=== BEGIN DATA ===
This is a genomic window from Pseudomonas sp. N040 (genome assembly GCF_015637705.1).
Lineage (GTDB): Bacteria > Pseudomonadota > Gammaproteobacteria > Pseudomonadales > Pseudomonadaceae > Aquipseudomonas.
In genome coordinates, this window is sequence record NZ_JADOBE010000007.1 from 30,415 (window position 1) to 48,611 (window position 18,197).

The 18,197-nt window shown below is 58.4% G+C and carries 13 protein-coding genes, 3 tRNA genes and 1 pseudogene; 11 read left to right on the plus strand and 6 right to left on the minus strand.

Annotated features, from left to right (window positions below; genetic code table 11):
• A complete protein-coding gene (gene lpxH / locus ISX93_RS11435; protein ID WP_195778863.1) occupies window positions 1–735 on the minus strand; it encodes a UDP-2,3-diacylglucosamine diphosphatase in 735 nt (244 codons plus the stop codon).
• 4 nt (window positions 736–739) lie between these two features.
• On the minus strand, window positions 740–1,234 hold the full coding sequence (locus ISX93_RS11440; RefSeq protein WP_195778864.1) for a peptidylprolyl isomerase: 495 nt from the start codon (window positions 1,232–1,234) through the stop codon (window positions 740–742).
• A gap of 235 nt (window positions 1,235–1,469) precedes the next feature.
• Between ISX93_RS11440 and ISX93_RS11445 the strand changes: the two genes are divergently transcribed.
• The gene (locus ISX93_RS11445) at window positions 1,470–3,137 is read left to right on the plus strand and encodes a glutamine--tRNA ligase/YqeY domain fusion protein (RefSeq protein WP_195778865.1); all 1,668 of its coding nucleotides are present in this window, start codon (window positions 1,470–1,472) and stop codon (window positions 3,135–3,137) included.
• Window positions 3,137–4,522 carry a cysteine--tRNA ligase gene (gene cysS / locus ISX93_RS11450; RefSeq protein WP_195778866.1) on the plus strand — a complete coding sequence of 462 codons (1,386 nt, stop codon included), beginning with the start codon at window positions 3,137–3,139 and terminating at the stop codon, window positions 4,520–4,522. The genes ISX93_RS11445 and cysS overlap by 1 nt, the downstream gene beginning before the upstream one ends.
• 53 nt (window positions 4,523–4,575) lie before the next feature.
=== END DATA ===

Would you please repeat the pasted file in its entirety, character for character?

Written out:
This is a genomic window from Pseudomonas sp. N040 (genome assembly GCF_015637705.1).
Lineage (GTDB): Bacteria > Pseudomonadota > Gammaproteobacteria > Pseudomonadales > Pseudomonadaceae > Aquipseudomonas.
In genome coordinates, this window is sequence record NZ_JADOBE010000007.1 from 30,415 (window position 1) to 48,611 (window position 18,197).

The 18,197-nt window shown below is 58.4% G+C and carries 13 protein-coding genes, 3 tRNA genes and 1 pseudogene; 11 read left to right on the plus strand and 6 right to left on the minus strand.

Annotated features, from left to right (window positions below; genetic code table 11):
• A complete protein-coding gene (gene lpxH / locus ISX93_RS11435; protein ID WP_195778863.1) occupies window positions 1–735 on the minus strand; it encodes a UDP-2,3-diacylglucosamine diphosphatase in 735 nt (244 codons plus the stop codon).
• 4 nt (window positions 736–739) lie between these two features.
• On the minus strand, window positions 740–1,234 hold the full coding sequence (locus ISX93_RS11440; RefSeq protein WP_195778864.1) for a peptidylprolyl isomerase: 495 nt from the start codon (window positions 1,232–1,234) through the stop codon (window positions 740–742).
• A gap of 235 nt (window positions 1,235–1,469) precedes the next feature.
• Between ISX93_RS11440 and ISX93_RS11445 the strand changes: the two genes are divergently transcribed.
• The gene (locus ISX93_RS11445) at window positions 1,470–3,137 is read left to right on the plus strand and encodes a glutamine--tRNA ligase/YqeY domain fusion protein (RefSeq protein WP_195778865.1); all 1,668 of its coding nucleotides are present in this window, start codon (window positions 1,470–1,472) and stop codon (window positions 3,135–3,137) included.
• Window positions 3,137–4,522 carry a cysteine--tRNA ligase gene (gene cysS / locus ISX93_RS11450; RefSeq protein WP_195778866.1) on the plus strand — a complete coding sequence of 462 codons (1,386 nt, stop codon included), beginning with the start codon at window positions 3,137–3,139 and terminating at the stop codon, window positions 4,520–4,522. The genes ISX93_RS11445 and cysS overlap by 1 nt, the downstream gene beginning before the upstream one ends.
• 53 nt (window positions 4,523–4,575) lie before the next feature.